Colorectal

About the Procedure

The most common gastrointestinal cancer, over 146,000 Americans each year are diagnosed with colorectal cancer. The primary treatment is surgery, and there has been tremendous advances in surgical techniques over the past few decades. Minimally invasive approaches to colorectal cancer have proven to be as effective as traditional open surgery on cancer outcomes, while improving results for short term recovery and quality of life. The benefits of minimally invasive surgery include: smaller incisions, shorter hospital stays, less postoperative pain and quicker time to resumption of work and normal activities.

If your doctor recommends surgery to treat a colorectal cancer, you may be a candidate for minimally invasive robotic surgery. Using state-of-the-art technology, the da Vinci System enables doctors to perform delicate and complex operations through a few tiny incisions with breakthrough vision, precision, dexterity and control. The robotic approach can facilitate visualization in difficult locations such as the deep pelvis, allowing for more precise dissections and less blood loss. This can translate to better patient outcomes in many situations, especially in allowing for sphincter-preserving surgery and avoiding the need for permanent “bags” or colostomies.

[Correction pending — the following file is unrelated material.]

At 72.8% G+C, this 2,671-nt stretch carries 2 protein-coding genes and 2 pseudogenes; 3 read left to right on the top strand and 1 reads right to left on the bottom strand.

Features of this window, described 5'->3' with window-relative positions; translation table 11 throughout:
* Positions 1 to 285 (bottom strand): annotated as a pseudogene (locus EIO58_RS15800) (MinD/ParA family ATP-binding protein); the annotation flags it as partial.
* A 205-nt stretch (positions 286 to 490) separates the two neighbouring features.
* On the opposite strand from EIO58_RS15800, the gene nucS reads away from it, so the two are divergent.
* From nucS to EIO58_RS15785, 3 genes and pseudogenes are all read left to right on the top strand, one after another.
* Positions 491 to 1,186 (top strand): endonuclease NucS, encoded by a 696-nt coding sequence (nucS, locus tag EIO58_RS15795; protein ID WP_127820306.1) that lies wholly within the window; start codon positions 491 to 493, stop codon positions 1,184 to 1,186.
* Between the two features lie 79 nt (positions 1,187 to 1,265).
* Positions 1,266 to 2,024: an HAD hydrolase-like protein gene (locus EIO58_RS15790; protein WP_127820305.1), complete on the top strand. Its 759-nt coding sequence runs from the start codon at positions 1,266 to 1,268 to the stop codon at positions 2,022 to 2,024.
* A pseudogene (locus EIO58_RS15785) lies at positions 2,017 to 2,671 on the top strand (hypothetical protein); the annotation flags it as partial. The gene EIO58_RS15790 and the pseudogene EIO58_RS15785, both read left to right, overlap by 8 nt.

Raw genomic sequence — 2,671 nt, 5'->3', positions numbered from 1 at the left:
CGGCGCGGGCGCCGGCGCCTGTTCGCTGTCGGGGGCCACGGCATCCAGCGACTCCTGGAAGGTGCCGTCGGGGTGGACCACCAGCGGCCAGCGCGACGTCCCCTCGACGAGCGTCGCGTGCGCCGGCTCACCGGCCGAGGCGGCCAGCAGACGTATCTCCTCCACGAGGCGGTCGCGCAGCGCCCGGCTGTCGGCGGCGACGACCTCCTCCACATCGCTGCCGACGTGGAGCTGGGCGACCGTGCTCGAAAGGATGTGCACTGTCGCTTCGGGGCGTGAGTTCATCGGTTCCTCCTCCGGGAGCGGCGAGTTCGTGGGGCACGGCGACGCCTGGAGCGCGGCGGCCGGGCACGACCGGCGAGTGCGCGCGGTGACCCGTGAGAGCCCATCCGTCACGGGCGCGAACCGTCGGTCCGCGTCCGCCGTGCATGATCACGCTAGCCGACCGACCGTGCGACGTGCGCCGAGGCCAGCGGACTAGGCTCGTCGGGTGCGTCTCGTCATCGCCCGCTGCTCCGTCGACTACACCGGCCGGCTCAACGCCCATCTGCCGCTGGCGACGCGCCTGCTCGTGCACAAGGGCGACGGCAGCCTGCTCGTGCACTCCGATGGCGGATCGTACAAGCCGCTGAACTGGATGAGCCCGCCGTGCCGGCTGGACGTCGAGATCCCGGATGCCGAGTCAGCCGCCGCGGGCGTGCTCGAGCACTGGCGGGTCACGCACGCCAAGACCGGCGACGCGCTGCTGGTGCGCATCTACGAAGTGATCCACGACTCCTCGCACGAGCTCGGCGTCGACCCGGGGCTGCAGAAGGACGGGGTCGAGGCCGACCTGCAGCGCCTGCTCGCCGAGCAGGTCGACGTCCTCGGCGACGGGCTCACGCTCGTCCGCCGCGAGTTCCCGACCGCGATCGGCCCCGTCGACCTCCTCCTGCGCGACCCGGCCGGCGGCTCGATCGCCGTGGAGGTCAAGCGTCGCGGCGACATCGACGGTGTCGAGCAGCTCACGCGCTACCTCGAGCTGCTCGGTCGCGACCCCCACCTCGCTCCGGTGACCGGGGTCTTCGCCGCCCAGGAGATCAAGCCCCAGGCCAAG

How it Works

Robot-assisted colorectal procedures are performed using the da Vinci® Surgical System. Instead of standing and operating over the patient at the bedside, the surgeon sits at a special station and sees a 3-dimensional (3-D) view of the surgery. This special camera magnifies the image 10 times larger than normal. The station allows the surgeon to expertly manipulate the arms of the robot. Foot controls allow the surgeon to operate using four arms rather than two. The arms of the robot have interchangeable tools that allow the surgeon to perform very intricate surgery. The tools of the robot are very small, but are more flexible and more mobile than the surgeon’s fingers. This allows surgeons to complete complex surgeries using smaller incisions in more confined regions of the body.